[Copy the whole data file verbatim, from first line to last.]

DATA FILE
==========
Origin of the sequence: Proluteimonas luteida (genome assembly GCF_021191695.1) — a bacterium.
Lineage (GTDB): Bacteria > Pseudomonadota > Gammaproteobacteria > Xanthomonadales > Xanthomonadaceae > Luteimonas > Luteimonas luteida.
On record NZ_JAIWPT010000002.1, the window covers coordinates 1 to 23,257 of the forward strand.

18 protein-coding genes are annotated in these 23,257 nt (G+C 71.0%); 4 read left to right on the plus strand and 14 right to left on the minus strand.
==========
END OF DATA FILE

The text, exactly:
Origin of the sequence: Proluteimonas luteida (genome assembly GCF_021191695.1) — a bacterium.
Lineage (GTDB): Bacteria > Pseudomonadota > Gammaproteobacteria > Xanthomonadales > Xanthomonadaceae > Luteimonas > Luteimonas luteida.
On record NZ_JAIWPT010000002.1, the window covers coordinates 1 to 23,257 of the forward strand.

18 protein-coding genes are annotated in these 23,257 nt (G+C 71.0%); 4 read left to right on the plus strand and 14 right to left on the minus strand.